Biomass Pelletizer

Biomass Pelletizer 2

Currently the fuel pellets are manufactured in a centralized location and then transported to areas where there is a requirement. This system that is adopted today has its flaws, some of which are mentioned below.

  • The centralized production of the pellets does not allow for rapid expansion of the stove market since beyond a certain area the transportation cost of the pellets becomes unviable. Hence the supply of pellets for a specific area has to be ensured before entering the market.
  • Centralized production also increases the cost of production (due to increased overheads, transportation etc.) and packaging.
  • The continuous supply of pellets to customers can falter if the plant for any reason stops supplying the same.
  • It doesn’t valorize local wastes and doesn’t offer an occasion to generate local livelihoods
  • There is a net transfer of resources from the village to urban/ industrial centers thus continuing with the existing iniquitous and detrimental terms of trade between the 2 entities and perpetuating poverty.

In order to overcome the problems of centralized production, decentralized pellet production was our obvious solution. The machine envisaged will produce pellets for a certain locus of customers and will be affordable enough for local entrepreneurs to take it up as a business venture. This will not only reduce the cost of pellets drastically but also has the potential to ignite a local industry.  Its available in 1 HP and 3 HP models.(see figure in Gallery)

Specifications for 1 HP Model:

  • Volts: 220 – 240 AC
  • Frequency: 50 Hz
  • Ampere: 7
  • Ambiance: 40 degree
  • RPM: 1440
  • Phase: Single
  • KW: 0.75
  • Output production / hr: 10 to 14 kg / hr

Specifications for 3 HP Model:

  • Volt s - 220 – 240 AC
  • Frequency: 50 Hz
  • Ampere: 15
  • Ambiance: 40 degree
  • RPM: 1440
  • Phase: Single
  • KW: 2.25
  • Output production / hr: 16 to 20 kg / hr


Raw materials used (dry and pulverized – moisture contents 11 to 15%):

  1. Ground nut shell
  2. Soya dust
  3. Wood dust
  4. Bagases
  5. Grass
  6. Rise husk
  7. Coconut (coir)


  • The cooking energy need in low income households can be met in a clean and renewable way through the use of the Agni Biomass stove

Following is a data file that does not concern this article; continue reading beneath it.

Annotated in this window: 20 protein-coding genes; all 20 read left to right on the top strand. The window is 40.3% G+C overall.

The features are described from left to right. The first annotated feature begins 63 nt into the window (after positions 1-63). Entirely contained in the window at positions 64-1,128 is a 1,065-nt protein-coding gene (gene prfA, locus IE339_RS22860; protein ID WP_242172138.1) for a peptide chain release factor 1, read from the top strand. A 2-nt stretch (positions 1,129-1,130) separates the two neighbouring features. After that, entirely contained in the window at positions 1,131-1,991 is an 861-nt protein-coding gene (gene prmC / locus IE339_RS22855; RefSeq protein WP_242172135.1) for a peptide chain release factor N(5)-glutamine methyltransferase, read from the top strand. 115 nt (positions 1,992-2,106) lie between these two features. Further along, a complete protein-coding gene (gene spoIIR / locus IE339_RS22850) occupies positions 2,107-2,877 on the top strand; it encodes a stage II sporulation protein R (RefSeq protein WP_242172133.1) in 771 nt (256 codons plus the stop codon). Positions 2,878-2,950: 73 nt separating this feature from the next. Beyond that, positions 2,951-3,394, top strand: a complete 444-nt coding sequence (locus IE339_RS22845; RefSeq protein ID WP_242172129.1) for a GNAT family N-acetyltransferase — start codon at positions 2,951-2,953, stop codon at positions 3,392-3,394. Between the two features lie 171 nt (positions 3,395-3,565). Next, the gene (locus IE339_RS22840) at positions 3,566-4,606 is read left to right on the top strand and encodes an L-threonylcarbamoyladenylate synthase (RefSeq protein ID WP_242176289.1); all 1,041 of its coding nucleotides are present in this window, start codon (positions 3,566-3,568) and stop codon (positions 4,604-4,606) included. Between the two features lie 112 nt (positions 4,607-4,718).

• The Stove is perfectly suitable to a typical rural household as has been proven by our field tests
  • There are certain technical difficulties (battery discharge, pellet supply etc.) that are hindering the pace at which we would like to implement this project
  • These problems can be overcome through the development “natural updraft stove” model and the “decentralized pelletizer”.  This would greatly increase the overall economic viability of the “Biomass stove” project.




I found these materials very interesting very timely with current issues on my mind vis a vis biomass and fuels for cooking stoves.

I reckon that the issue of fabricating and decentralizing biomass pelletizers boils down to the same facts, sustainable use of resources. In an economy where the cost effectiveness of biomass fuels is yet to be appreciated( with its other advantages as in carbon emissions reduction); Centralized but strategic production would be saavy. In this case, the demographics of cooking stoves compatible with the biomass pellets would be an important factor.

So the idea is send cooking stoves compatible with biomass pellets into the identified markets first, manage information on this supply and next produce the pellets for fueling. I hope with time, the system would be decentralized, so much that technical expertise would only be retained for maintenance, regulation and upgrades of the devolved units of biomass pellets compatible cooking stoves.

I am involved in a current project to produce biomass pellets as fuel options, now as a researcher with the Transition network: in the process of forming steering committees for energy descent communities and solutions(transition communities) in Nigeria and West Africa in conjunction with such other movements/interests in Brazil.

References to work I have been involved with on pellets can be found on

Akin Olatidoye,
Skype ID: akin.olatidoye
Professional profile:

I have been thinking about shipping wood pellets from Florida to Haiti. Cooking with pellets would permit planting trees in Haiti and maybe get some carbon credits. Will this work? Comments, and input welcomed. Thanks